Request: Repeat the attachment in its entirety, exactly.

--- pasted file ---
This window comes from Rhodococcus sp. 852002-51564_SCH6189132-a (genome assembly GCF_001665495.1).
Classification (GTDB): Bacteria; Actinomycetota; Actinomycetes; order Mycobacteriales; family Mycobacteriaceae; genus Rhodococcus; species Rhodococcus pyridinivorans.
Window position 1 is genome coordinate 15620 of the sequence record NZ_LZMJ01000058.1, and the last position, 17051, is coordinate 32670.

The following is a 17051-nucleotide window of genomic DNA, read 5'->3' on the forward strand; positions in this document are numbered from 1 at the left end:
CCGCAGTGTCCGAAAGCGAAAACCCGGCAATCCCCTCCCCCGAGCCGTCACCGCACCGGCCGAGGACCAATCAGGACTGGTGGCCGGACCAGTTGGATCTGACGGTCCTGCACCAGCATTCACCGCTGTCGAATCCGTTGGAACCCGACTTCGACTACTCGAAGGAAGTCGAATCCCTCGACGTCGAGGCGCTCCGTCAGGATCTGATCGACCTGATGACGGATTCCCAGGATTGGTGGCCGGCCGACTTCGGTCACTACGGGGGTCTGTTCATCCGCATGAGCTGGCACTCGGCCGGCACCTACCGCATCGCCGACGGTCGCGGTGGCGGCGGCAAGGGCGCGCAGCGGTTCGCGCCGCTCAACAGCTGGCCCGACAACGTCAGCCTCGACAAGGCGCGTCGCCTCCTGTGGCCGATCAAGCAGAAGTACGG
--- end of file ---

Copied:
This window comes from Rhodococcus sp. 852002-51564_SCH6189132-a (genome assembly GCF_001665495.1).
Classification (GTDB): Bacteria; Actinomycetota; Actinomycetes; order Mycobacteriales; family Mycobacteriaceae; genus Rhodococcus; species Rhodococcus pyridinivorans.
Window position 1 is genome coordinate 15620 of the sequence record NZ_LZMJ01000058.1, and the last position, 17051, is coordinate 32670.

The following is a 17051-nucleotide window of genomic DNA, read 5'->3' on the forward strand; positions in this document are numbered from 1 at the left end:
CCGCAGTGTCCGAAAGCGAAAACCCGGCAATCCCCTCCCCCGAGCCGTCACCGCACCGGCCGAGGACCAATCAGGACTGGTGGCCGGACCAGTTGGATCTGACGGTCCTGCACCAGCATTCACCGCTGTCGAATCCGTTGGAACCCGACTTCGACTACTCGAAGGAAGTCGAATCCCTCGACGTCGAGGCGCTCCGTCAGGATCTGATCGACCTGATGACGGATTCCCAGGATTGGTGGCCGGCCGACTTCGGTCACTACGGGGGTCTGTTCATCCGCATGAGCTGGCACTCGGCCGGCACCTACCGCATCGCCGACGGTCGCGGTGGCGGCGGCAAGGGCGCGCAGCGGTTCGCGCCGCTCAACAGCTGGCCCGACAACGTCAGCCTCGACAAGGCGCGTCGCCTCCTGTGGCCGATCAAGCAGAAGTACGG